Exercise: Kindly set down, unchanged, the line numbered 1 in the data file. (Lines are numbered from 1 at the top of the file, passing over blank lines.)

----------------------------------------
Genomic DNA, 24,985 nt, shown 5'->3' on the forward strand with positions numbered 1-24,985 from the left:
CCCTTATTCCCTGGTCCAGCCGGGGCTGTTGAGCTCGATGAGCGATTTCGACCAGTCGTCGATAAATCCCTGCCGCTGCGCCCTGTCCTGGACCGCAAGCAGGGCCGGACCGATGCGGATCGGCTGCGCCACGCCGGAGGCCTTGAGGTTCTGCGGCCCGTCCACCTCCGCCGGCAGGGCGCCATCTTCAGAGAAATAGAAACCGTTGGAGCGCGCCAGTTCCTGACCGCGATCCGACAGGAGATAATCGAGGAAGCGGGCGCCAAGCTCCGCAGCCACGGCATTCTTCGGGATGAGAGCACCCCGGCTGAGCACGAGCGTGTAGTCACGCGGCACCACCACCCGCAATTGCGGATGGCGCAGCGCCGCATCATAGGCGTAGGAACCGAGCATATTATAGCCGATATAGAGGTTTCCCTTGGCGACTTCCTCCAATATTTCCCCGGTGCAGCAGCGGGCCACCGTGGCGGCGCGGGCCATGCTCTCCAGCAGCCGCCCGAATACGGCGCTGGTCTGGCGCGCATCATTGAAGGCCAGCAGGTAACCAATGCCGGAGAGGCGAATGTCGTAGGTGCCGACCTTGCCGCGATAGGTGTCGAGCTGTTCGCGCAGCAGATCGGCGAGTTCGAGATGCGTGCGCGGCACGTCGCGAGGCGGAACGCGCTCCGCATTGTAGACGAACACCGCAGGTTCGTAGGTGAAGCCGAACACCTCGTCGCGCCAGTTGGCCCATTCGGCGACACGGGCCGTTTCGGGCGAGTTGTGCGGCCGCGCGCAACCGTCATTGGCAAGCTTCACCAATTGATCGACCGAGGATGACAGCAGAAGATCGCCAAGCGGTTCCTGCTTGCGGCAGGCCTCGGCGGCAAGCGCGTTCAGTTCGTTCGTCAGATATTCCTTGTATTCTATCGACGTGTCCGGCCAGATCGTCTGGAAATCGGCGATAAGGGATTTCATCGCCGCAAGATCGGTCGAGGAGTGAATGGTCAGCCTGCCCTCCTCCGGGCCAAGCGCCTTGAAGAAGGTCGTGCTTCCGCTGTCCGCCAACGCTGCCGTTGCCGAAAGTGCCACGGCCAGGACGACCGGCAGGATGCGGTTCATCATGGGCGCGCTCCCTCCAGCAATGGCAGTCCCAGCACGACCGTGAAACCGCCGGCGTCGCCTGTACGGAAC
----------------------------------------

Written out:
Genomic DNA, 24,985 nt, shown 5'->3' on the forward strand with positions numbered 1-24,985 from the left: